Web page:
As the Orpheum Theater darkened, Irish pipes and a pair of percussionists swept in to bring the audience into the world of Celtic Woman.
The ensemble's Irish (and sometimes Scottish and American) songs swirled through the theater as the hundreds gathered clapped, cheered and sang along for more than two hours.
“We are thrilled to be back in Omaha,” said singer ChloŽ Agnew. “Thank you all so much for coming out.”
Celtic Woman singers Agnew, Lisa Lambe and Susan McFadden as well as fiddler MŠirťad Nesbitt performed together and separately with a six-member band and four backing singers — all of whom danced at one point or another.
Tuesday's concert had elements of live theater including all of the choreography as well as several costume changes, a team of dancers and a large stage setup.
Several well-known songs originally by other artists were part of the act. “Orinoco Flow” (you may know it as “Sail Away”) is a song by Enya, an artist the troupe surely draws inspiration from. A tribute to Broadway performances included “I Dreamed a Dream” from “Les Misťrables” and “Circle of Life” from “The Lion King.”
Perhaps the best performance of the night was “Bridge Over Troubled Water,” a cover of Simon and Garfunkel's 1970 song. Lambe sang with only piano as accompaniment, and it was a beautiful five minutes of song.
Other favorites included the classics “Danny Boy” and “Amazing Grace” performed by the entire group and “Ave Maria” by Agnew.
Some parts of the performance were almost certainly pre-recorded vocal tracks, which I noticed after a few discrepancies between what I saw and what I heard. Not that it mattered (or should matter). The singers had to dance around while they sang, and the audience reacted with hoots, whistles and standing ovations to songs that sounded pre-recorded and others that were played live.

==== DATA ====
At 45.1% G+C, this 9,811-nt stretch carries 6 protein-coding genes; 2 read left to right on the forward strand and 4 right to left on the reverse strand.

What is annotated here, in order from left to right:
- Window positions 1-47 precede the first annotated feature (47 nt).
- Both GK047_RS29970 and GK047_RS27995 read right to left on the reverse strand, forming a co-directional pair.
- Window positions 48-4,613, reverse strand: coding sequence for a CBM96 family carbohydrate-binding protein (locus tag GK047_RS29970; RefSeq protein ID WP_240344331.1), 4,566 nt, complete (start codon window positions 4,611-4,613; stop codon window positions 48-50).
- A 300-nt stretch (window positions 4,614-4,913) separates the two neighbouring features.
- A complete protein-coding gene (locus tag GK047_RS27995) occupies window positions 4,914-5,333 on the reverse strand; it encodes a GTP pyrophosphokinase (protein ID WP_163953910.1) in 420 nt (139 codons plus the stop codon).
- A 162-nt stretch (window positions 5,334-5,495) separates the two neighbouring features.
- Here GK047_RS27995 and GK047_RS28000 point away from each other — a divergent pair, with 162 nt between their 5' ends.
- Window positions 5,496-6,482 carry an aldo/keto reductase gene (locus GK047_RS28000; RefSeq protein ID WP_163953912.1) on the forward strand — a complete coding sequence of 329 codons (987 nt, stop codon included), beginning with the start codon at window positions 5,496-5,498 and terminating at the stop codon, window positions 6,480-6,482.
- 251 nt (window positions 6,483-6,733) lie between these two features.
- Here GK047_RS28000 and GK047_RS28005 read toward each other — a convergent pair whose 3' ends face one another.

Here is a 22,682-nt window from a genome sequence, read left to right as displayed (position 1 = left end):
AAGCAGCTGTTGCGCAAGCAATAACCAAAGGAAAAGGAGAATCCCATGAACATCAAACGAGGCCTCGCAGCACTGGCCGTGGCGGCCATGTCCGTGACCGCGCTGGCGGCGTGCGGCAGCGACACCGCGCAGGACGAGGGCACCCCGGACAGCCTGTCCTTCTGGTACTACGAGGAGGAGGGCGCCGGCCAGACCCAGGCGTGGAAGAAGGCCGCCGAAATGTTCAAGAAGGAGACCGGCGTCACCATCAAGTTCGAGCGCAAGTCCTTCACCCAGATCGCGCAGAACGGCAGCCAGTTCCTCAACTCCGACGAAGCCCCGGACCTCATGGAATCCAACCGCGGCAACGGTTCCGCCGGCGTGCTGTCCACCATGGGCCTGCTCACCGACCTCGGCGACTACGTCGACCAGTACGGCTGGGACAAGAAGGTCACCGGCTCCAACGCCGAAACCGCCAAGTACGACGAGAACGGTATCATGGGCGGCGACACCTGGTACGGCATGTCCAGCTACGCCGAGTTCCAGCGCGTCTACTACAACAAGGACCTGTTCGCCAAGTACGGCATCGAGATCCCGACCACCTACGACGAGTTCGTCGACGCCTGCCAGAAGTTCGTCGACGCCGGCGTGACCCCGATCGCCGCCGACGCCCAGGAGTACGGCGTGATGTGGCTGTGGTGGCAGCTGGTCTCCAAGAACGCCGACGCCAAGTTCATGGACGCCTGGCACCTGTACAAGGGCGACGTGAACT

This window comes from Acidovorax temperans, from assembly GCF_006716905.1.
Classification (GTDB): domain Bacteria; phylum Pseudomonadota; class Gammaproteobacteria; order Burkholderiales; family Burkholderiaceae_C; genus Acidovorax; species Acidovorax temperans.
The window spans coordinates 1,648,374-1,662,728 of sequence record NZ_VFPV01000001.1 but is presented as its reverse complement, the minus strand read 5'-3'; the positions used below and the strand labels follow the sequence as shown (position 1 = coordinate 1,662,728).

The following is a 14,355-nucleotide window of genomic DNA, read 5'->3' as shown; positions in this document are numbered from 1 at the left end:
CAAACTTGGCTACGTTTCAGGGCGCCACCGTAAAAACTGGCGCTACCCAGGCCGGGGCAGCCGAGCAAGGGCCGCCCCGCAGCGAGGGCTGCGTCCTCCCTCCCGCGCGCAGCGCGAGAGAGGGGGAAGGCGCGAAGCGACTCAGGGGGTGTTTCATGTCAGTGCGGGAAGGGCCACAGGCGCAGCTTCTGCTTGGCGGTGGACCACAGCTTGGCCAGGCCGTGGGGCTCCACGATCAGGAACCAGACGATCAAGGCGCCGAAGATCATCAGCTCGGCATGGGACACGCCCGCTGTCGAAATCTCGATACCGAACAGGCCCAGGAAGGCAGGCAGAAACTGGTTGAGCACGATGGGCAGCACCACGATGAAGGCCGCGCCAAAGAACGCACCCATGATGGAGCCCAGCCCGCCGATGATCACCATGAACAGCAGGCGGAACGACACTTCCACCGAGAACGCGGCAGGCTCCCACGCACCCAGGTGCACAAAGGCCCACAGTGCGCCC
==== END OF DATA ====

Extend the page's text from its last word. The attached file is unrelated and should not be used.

“Bridge Over Troubled Water,” “Ave Maria” and “The Voice” showed off the individual vocal talents of Lambe, Agnew and McFadden, respectively. All three have immense voices that were capable of filling the room even without a microphone. (It was especially noticeable when Agnew's microphone cut out for a second and her voice was still quite clear.)
The theatrical elements were often the most entertaining. After the intermission, the show resumed with a bagpiper walking through the audience. He was followed by singers and dancers, several of whom sat on the lap of a fan or leaned over to introduce themselves.
Also of note were the group's two percussionists, who appeared to be in a cage of instruments. They were the driving force behind all of the music, and their parts of the compositions were often the most interesting.
Though the show was filled with applause, Celtic Woman's finale brought the biggest response. “You Raise Me Up” and “Parting Glass” are two Celtic Woman favorites, and fans showered the group with applause — and another standing ovation.
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